PGA Tour Q-School first stage: Florence, S.C.

By Golf Channel DigitalOctober 28, 2012, 2:00 pm

The first stage of PGA Tour Q-School is under way at the Florence Country Club in Florence, S.C. The top 17 players and ties after four rounds will advance to the second stage.

   Pos  Player Scoring To Par Rounds Total
Total 1 2 3 4
1 Jonathan Hodge -9 66 66 71 68 271
2 Brett Bergeron -7 70 62 69 72 273
T3 Brent Delahoussaye -6 69 70 67 68 274
T3 Garrett Frank -6 67 70 67 70 274
T3 Justin Smith -6 68 68 68 70 274
T6 Trey Denton -5 67 66 72 70 275
T6 Samuel Beach -5 69 69 67 70 275
T8 Vince Hatfield -4 66 70 73 67 276
T8 Alex Coe -4 68 71 69 68 276
T8 Jonathan Fly -4 71 68 69 68 276
T11 Stephen Poole -3 68 71 71 67 277
T11 Wes Homan -3 66 68 75 68 277
T11 Chris Gallagher -3 68 66 73 70 277
T11 Chris Baker -3 69 69 68 71 277
T11 Adam Hart -3 73 65 67 72 277
T11 Bruce McDonald -3 65 72 68 72 277
T11 Jon Curran -3 64 71 70 72 277
T11 David Sanchez -3 67 71 67 72 277
T11 David Robinson -3 74 63 68 72 277
T11 Donald Bryan -3 67 71 66 73 277
T11 Jared Wolfe -3 74 67 63 73 277
T22 Garrett Jones -2 69 71 68 70 278
T22 Matt Davidson -2 73 68 66 71 278
T24 Paul Woodbury E 71 72 67 70 280
T24 Fabrizio Zanotti E 67 74 69 70 280
T24 Will Bowman E 74 69 70 67 280
T24 David Morland IV E 76 66 65 73 280
T28 Will Mitchell +1 72 72 67 70 281
T28 Patrick Lundy +1 71 70 69 71 281
T28 David Chung +1 68 70 71 72 281
T28 Timothy Schaetzel +1 64 71 71 75 281
T32 Andrew Ruthkoski +2 66 74 71 71 282
T32 Chris McCartin +2 72 71 68 71 282
T32 Brian Unk +2 75 72 65 70 282
T32 Jon Turcott +2 72 70 71 69 282
T32 Scott Usher +2 72 74 67 69 282
T32 Justin Lower +2 65 71 71 75 282
T38 Zachary Sucher +3 69 71 71 72 283
T38 Michael Carbone +3 69 74 68 72 283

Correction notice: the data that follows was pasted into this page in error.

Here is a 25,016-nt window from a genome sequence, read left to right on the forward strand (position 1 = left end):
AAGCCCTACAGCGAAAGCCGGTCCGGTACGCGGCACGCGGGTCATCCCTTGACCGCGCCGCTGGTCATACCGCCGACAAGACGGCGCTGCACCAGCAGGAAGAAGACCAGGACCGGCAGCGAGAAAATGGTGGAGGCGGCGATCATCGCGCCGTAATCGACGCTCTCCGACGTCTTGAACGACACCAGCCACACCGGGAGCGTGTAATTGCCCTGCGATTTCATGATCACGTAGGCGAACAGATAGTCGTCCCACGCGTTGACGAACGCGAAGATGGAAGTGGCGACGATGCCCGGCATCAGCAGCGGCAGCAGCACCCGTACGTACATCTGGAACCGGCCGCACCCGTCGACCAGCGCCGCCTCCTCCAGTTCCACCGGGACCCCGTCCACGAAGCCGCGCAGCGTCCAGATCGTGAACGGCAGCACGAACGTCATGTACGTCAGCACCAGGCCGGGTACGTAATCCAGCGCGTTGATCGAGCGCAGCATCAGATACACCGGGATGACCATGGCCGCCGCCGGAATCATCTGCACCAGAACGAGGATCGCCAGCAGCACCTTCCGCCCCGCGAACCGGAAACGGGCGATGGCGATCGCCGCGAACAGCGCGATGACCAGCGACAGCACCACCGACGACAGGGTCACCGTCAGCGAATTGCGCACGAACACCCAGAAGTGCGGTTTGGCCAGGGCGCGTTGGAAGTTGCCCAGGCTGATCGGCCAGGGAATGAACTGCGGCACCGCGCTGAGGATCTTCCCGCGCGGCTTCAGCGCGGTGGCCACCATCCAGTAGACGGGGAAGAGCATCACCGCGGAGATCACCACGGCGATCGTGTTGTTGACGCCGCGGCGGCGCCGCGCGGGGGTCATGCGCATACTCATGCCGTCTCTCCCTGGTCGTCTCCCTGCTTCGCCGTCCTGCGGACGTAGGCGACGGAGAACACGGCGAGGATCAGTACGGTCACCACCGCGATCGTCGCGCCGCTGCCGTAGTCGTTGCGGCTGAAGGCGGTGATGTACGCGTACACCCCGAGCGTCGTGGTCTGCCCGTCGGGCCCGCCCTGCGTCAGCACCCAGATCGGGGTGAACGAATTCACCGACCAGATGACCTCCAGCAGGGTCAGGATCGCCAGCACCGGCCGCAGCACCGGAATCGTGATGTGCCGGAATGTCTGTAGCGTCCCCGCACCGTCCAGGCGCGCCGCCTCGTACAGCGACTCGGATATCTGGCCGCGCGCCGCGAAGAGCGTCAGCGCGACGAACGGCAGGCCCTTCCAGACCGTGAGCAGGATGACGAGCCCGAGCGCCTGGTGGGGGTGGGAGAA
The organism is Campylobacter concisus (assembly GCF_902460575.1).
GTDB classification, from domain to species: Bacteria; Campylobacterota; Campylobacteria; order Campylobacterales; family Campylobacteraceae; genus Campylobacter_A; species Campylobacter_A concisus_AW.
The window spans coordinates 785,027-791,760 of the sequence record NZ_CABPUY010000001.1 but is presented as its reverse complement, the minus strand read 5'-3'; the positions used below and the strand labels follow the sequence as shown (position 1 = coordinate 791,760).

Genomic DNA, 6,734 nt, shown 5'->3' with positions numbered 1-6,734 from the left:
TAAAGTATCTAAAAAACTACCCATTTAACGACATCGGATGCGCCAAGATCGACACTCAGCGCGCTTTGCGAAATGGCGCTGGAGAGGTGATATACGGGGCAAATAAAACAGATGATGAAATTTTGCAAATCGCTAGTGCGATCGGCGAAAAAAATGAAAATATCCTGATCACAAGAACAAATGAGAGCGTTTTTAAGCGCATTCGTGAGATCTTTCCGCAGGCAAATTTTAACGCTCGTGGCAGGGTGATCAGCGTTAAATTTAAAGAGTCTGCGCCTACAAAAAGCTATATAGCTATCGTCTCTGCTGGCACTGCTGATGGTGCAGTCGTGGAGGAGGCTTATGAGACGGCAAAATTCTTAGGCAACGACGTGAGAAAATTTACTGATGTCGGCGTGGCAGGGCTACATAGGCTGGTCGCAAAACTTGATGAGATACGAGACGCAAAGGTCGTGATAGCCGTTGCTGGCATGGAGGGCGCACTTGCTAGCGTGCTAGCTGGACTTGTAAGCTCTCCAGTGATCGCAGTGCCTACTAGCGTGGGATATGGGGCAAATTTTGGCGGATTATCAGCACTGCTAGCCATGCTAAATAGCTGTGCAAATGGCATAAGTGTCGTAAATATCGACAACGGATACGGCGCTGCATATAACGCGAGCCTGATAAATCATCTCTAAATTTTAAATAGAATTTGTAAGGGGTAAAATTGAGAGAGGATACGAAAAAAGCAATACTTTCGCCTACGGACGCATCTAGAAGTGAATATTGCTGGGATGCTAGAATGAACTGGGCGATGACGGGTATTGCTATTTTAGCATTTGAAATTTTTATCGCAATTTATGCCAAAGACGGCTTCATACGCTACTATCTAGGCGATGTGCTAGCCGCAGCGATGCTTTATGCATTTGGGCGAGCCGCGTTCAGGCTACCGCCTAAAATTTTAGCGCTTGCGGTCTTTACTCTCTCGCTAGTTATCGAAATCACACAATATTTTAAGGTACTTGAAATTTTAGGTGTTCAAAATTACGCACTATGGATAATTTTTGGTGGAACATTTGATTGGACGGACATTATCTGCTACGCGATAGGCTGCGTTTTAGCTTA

T38 Paul Apyan +3 70 70 71 72 283
T38 Robert Elmore +3 68 72 70 73 283
T38 Lion Kim +3 71 70 73 69 283
T38 Jhared Hack +3 71 69 69 74 283
T38 Charles Winegardner +3 69 71 75 68 283
45 Clayton Rotz +4 75 68 70 71 284
T46 Ben Duncan +5 69 70 73 73 285
T46 Paul Brown +5 69 73 72 71 285
T46 William Watkins +5 72 76 68 69 285
T49 Dustin Groves +7 72 66 77 72 287
T49 Travis Nance +7 68 76 73 70 287
T51 Kevin McLister +8 73 68 72 75 288
T51 Jay Woodson +8 69 71 74 74 288
T53 Zack Byrd +9 69 74 70 76 289
T53 Tyler Dice +9 71 71 72 75 289
T55 Tripp Mcallister +10 72 72 73 73 290
T55 Olafur Loftsson +10 74 71 74 71 290
T55 Abbie Valentine +10 75 71 74 70 290
58 Ian Benedict +11 71 72 74 74 291
T59 Eric Atsma +12 68 73 73 78 292
T59 Garland Smith +12 71 74 74 73 292
61 Will Oldham +13 74 73 74 72 293
62 John Soule +14 72 73 73 76 294
T63 David McAndrew +16 69 76 72 79 296
T63 Alex Boyd +16 72 76 71 77 296
T63 Joseph Young +16 75 70 75 76 296
T66 David Lang +18 77 71 70 80 298
T66 Derek Oakey +18 74 72 74 78 298
68 Bryan Pierce +23 73 73 75 82 303
69 Seth Stuart +24 75 77 75 77 304
----------------------------------------------------------------------
WD Andrew McLardy +6 70 72 74   216
WD Rahul Sriram +10 75 75     150
WD Tadd Fujikawa +16 73 74 79   226
JWD Alejandro Canizares            
JWD Kyle Gallo            
JWD Chang Hong            
JWD Ben Martin            
JWD Wolmer Murillo            
JWD Scott Tashie            
Getty Images

Ortiz takes Web.com Tour clubhouse lead in Bahamas

By Golf Channel DigitalJanuary 16, 2018, 2:19 am

Former Web.com Tour Player of the Year Carlos Ortiz shot a bogey-free, 4-under-par 68 Monday to take the clubhouse lead in The Bahamas Great Exuma Classic at Sandals Emerald Bay.

Four other players - Lee McCoy, Brandon Matthews, Sung Jae Im and Mark Anderson - were still on the course and tied with Ortiz at 6-under 210 when third-round play was suspended by darkness at 5:32 p.m. local time. It is scheduled to resume at 7:15 a.m. Tuesday.

Ortiz, a 26-year-old from Guadalajara, Mexico, is in search of his fourth Web.com Tour victory. In 2014, the former University of North Texas standout earned a three-win promotion on his way to being voted Web.com Tour Player of the Year.

McCoy, a 23-year-old from Dunedin, Fla., is looking to become the first player to earn medalist honors at Q-School and then win the opening event of the season.

Getty Images

Randall's Rant: Can we please have some rivalries?

By Randall MellJanuary 16, 2018, 12:00 am

Memo to the golf gods:

If you haven’t finalized the fates of today’s stars for the new year, could we get you to deliver what the game has lacked for so long?

Can we get a real, honest-to-goodness rivalry?

It’s been more than two decades since the sport has been witness to one.

With world No. 1 Dustin Johnson and former world No. 1 Rory McIlroy at the Abu Dhabi HSBC Championship this week, an early-season showdown would percolate hope that this year might be all about rivalries.

It seems as if the stars are finally aligned to make up for our long drought of rivalries, of the recurring clashes you have so sparingly granted through the game’s history.